Report: US to hit Baghdad in case of war
UNITED PRESS INTERNATIONAL
WASHINGTON, July 29 (UPI) -- The Bush administration is considering taking Baghdad and other key Iraqi centers first
in the event of an invasion of that country, the New York Times reports Monday.
This "inside-out" approach, as the strategy has been dubbed, would aim to disrupt Iraq's potential use of its weapons of
mass destruction and topple or kill Iraqi President Saddam Hussein.
The pros and cons of the plan are being discussed, but have not been presented to President Bush or senior members of his
national security team, the Times said. Senior administration and Defense Department officials said other alternatives were also
Officials told the Times it may be possible to hit Iraq's centralized command-and-control system in which mid-level officers
are not taught to improvise. Those mid-level officers may not fire weapons of mass destruction if they fear Saddam has been
The Times said the plan would require less than 250,000 troops and would appeal to neighboring Arab states whose bases
the United States would want to use in the event of a war. Most Arab states have opposed an attack on Iraq.
The Times said, however, something near the 250,000 figure might have to be deployed anyway, to ensure any forces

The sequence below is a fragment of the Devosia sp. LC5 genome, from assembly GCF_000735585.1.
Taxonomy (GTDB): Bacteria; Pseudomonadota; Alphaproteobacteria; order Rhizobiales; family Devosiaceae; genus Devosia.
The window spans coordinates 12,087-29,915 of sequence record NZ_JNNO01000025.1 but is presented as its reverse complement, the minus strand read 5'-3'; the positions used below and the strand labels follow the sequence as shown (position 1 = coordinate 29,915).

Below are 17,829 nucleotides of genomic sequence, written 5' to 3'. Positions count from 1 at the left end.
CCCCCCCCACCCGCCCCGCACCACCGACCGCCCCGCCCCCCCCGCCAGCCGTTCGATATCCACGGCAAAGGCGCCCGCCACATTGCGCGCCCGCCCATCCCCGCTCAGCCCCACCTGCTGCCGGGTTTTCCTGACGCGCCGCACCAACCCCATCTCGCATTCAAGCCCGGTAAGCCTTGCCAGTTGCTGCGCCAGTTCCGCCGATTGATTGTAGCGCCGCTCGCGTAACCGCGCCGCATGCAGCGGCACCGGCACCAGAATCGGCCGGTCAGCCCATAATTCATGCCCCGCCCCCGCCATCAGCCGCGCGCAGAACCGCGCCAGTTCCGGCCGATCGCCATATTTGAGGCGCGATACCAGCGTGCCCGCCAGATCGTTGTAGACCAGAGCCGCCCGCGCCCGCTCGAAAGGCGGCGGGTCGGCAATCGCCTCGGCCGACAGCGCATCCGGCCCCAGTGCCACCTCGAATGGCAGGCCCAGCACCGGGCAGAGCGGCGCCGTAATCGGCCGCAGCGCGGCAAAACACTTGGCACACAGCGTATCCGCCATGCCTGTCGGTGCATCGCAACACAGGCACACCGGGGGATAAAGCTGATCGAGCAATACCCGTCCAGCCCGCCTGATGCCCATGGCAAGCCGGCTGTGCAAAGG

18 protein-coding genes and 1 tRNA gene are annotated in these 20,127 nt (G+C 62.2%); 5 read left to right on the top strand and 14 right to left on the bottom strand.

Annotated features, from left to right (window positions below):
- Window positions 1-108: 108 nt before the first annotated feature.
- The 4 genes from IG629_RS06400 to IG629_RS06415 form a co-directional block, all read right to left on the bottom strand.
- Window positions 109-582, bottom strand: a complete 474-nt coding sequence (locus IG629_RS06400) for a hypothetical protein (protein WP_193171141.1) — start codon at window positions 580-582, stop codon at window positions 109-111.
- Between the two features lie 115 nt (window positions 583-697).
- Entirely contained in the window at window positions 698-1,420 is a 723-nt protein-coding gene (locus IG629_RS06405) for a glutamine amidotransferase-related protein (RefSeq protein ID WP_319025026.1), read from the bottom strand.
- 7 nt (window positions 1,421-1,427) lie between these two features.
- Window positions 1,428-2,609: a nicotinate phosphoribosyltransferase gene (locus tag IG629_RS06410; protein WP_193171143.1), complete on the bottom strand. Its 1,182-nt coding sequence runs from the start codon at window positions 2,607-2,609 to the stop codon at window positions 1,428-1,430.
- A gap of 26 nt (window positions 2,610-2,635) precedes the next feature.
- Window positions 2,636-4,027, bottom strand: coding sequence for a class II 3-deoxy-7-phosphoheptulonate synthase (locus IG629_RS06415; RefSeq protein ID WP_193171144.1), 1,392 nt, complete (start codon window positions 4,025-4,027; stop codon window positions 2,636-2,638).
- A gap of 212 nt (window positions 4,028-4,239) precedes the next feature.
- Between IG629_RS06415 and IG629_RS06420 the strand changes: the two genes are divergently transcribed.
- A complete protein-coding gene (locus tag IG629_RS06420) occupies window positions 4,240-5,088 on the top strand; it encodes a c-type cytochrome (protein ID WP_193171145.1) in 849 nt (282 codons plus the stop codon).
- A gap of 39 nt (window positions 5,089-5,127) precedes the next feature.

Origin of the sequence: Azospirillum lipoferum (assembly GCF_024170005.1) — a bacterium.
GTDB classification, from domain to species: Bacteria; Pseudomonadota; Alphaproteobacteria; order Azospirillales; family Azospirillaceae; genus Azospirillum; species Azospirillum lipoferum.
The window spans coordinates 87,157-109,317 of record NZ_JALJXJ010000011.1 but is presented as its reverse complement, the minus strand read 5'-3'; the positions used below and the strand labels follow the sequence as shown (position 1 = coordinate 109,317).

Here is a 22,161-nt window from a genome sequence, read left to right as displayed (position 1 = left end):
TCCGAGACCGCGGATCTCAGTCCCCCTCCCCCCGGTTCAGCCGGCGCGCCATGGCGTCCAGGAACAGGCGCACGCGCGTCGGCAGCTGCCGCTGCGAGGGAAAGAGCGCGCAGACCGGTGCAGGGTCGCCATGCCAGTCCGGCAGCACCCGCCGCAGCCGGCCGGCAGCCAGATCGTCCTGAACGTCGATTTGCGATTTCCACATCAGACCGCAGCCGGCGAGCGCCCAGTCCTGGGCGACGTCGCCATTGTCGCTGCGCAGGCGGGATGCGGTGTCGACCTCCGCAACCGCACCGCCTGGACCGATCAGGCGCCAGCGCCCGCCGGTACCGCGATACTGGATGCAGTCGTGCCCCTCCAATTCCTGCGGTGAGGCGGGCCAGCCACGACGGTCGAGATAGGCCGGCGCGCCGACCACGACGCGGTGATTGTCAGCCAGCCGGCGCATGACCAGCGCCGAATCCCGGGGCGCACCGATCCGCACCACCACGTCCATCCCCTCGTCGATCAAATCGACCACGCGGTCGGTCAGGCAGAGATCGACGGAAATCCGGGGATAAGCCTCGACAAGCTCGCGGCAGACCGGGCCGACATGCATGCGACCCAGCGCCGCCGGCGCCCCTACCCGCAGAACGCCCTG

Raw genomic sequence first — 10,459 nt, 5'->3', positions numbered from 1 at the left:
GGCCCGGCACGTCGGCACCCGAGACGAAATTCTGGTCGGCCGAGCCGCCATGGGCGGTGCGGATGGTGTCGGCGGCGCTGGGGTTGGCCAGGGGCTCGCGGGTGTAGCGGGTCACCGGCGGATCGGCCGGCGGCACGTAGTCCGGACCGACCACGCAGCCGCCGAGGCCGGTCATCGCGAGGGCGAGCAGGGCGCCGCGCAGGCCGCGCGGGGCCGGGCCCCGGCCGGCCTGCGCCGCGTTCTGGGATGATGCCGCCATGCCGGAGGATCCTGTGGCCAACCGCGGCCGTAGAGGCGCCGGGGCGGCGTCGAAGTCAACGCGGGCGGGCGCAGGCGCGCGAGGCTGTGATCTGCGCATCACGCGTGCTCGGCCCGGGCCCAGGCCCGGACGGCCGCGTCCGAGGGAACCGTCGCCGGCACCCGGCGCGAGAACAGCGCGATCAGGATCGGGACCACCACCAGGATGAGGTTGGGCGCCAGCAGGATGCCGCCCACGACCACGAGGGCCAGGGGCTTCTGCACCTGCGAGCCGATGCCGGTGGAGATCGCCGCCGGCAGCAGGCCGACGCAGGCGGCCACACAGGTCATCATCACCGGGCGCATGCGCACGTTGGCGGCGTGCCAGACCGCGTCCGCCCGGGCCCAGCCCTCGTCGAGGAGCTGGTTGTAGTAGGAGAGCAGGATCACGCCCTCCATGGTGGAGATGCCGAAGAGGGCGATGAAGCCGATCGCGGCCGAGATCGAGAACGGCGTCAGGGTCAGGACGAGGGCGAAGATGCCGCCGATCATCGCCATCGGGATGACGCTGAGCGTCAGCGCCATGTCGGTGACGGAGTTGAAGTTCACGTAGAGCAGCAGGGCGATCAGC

dropped into Baghdad are not become isolated.
Saddam's elite troops surround the city, which is filled with antiaircraft batteries, the Times said. The Times said any new
attack of "Iraq would probably include intense air attacks followed by a combined airborne and ground assault on strategic
The Defense Department did not comment on the report.
But the plan has some supporters on Capitol Hill.
"There is a divergence of views on how can one best diminish the prospect that he uses weapons of mass destruction, with
any efficacy," said Senator Joseph Biden Jr., D-Del., chairman of the Senate Foreign Relations Committee. Biden said he had
not been briefed on the plan.
He told the Times: "That is where the argument for an inside-out operation gains credibility. There is a diminished possibility
that he will use chemical or biological weapons."
The operation is expected to be mostly U.S.-run, with Britain contributing significant forces.